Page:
Microsoft has yielded to the generally negative comments and feedback from gamers over its DRM and used games policies for the upcoming Xbox One console. In a blog post on the Official Xbox news site entitled Your Feedback Matters – Update on Xbox One, Don Mattrick, Microsoft’s President of Interactive Entertainment Business broke the news. The main thrust of the changes are that; you won’t need to be online to play offline Xbox One games, no 24 hour check in will be required and you will be able to “trade-in, lend, resell, gift, and rent disc based games just like you do today” with your Xbox 360 system.
In his blog post Mattrick thanked angry gamer internet mobs for their “assistance in helping us to reshape the future of Xbox One” and for their “candid feedback”. He summed up what was asked for in the feedback and complaints; “You told us how much you loved the flexibility you have today with games delivered on disc. The ability to lend, share, and resell these games at your discretion is of incredible importance to you. Also important to you is the freedom to play offline, for any length of time, anywhere in the world.”
Here are the two main changes, which aim to make the DRM and games sharing and reselling mechanisms much more like the old Xbox 360:
- An internet connection will not be required to play offline Xbox One games – After a one-time system set-up with a new Xbox One, you can play any disc based game without ever connecting online again. There is no 24 hour connection requirement and you can take your Xbox One anywhere you want and play your games, just like on Xbox 360.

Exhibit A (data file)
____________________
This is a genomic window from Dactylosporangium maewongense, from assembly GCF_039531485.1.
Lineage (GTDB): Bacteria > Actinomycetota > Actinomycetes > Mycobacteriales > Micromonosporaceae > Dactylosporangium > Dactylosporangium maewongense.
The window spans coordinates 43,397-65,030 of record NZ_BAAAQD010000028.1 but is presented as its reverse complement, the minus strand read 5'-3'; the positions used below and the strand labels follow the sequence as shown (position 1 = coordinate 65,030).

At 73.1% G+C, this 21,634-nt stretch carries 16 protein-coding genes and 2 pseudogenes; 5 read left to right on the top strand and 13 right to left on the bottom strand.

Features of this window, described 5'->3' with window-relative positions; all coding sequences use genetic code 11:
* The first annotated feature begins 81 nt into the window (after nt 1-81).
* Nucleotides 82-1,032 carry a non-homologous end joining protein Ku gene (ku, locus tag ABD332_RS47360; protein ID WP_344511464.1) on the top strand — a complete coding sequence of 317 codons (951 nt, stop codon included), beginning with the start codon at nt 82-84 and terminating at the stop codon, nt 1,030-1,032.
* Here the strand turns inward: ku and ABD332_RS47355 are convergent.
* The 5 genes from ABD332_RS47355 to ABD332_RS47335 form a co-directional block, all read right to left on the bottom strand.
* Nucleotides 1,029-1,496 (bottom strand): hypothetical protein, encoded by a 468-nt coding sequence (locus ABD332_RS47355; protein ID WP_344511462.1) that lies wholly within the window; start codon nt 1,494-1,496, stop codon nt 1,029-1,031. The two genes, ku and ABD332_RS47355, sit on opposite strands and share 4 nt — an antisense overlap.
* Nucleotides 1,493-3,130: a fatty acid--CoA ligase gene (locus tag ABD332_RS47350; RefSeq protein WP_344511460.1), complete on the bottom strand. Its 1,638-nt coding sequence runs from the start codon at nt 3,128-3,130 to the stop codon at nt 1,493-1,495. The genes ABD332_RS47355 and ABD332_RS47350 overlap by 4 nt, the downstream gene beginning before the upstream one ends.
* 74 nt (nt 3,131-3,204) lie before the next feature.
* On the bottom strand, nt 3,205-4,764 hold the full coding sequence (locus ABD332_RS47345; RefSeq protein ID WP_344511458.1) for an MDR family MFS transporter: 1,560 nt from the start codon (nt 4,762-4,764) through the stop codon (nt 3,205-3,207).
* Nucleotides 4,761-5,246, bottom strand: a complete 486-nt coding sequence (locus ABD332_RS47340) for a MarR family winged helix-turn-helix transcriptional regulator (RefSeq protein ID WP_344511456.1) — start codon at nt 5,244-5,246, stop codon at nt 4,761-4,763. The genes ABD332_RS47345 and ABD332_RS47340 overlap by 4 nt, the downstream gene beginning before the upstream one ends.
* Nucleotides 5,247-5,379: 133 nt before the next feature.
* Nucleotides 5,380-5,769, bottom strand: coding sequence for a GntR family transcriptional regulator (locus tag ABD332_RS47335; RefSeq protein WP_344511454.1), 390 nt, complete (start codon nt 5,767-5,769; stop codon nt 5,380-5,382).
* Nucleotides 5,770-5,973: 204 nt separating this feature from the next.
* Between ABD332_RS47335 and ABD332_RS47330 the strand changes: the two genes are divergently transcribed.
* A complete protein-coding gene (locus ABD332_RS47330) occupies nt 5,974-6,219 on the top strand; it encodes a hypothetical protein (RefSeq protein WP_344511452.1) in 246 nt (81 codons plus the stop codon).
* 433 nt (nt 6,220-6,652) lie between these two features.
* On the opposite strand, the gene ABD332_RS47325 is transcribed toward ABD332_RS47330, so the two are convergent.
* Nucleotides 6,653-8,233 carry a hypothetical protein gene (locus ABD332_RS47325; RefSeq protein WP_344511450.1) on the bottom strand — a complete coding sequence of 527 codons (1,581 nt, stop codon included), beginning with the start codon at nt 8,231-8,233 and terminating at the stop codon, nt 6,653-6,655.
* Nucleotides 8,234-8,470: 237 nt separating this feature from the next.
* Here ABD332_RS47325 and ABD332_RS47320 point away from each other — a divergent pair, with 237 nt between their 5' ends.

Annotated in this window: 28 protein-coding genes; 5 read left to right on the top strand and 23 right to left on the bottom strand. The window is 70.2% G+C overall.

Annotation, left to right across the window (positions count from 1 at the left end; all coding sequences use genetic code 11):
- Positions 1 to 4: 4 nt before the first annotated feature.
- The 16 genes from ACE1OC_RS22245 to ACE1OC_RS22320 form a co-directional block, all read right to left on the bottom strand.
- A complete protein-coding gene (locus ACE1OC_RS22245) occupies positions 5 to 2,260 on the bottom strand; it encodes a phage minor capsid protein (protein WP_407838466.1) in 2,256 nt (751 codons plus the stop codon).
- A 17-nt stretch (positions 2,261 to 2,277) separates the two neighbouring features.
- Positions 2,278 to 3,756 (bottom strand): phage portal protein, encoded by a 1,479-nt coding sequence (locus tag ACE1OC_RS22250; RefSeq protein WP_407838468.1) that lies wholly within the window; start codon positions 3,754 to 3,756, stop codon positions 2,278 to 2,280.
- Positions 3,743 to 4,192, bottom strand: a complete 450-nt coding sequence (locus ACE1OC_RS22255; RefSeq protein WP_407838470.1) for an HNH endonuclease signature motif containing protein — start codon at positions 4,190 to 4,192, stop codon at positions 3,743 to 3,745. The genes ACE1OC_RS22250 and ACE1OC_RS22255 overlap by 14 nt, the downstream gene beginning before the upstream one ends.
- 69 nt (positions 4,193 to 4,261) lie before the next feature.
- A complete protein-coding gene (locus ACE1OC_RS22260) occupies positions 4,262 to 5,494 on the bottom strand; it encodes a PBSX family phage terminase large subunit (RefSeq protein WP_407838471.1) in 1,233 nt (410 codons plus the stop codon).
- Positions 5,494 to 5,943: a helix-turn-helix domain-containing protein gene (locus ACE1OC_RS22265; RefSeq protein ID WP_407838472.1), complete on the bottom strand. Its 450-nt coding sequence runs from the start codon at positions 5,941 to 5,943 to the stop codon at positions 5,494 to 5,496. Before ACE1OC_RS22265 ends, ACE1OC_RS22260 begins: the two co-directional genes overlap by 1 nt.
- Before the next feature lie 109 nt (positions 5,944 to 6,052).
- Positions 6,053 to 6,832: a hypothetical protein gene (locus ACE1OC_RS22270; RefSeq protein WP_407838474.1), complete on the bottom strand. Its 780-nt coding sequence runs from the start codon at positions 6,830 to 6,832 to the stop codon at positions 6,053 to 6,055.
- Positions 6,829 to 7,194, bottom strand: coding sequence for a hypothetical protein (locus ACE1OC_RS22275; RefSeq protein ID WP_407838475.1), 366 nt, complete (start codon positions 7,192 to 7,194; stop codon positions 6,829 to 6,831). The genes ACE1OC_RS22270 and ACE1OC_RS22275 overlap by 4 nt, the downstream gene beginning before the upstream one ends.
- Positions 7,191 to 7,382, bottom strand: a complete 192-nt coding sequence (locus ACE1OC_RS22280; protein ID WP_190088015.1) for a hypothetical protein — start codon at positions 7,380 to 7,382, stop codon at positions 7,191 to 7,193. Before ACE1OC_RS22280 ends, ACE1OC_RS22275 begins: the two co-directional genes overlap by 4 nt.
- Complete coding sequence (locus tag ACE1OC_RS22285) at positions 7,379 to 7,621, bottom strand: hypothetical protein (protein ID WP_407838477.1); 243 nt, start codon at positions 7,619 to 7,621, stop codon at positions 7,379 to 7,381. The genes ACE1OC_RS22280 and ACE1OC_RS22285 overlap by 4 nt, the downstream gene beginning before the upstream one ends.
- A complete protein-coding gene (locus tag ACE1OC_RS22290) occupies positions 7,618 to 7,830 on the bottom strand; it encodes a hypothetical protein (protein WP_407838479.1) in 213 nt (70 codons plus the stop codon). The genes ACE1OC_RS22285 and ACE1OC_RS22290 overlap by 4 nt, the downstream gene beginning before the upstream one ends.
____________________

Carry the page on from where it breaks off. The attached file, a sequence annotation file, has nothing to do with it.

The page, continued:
- Trade-in, lend, resell, gift, and rent disc based games just like you do today – There will be no limitations to using and sharing games, it will work just as it does today on Xbox 360.
Addressing further questions that may arise from this policy reversal Mattrick said that downloaded games will also be playable offline. However “downloaded titles can’t be shared or resold”. There will be no regional restrictions with Xbox One titles. Microsoft will continue to offer users the choice of both physical and digital content.
Well done, but the policy change isn’t 100 per cent positive
TechCrunch wrote about this news under the simple heading “Well done, Microsoft”. The article concluded that “Gamers wanted to love the Xbox One but Microsoft made it impossible”. Now the console has much more of a fighting chance. However it will still be significantly more expensive than Sony’s PS4 at launch. CNet reports that following the DRM policy reversals Microsoft still believes its new console will be worth the extra outlay as it “will offer features not found elsewhere, such as its Kinect motion-sensing, voice-detecting controller”.
An interesting adjustment of the no-DRM policy does have what might be seen as drawbacks by some. Gamers who buy disc based games will lose some benefits of the earlier policy, where they could access games from any console once they loaded the disc onto their own Xbox One HDD. Gamers will now need to keep the disc in the tray to play it, like with Xbox 360 consoles. Also “Microsoft is doing away with the policy of allowing up to 10 family members to share disc-based games even if they didn't have the disc in their console” notes CNet.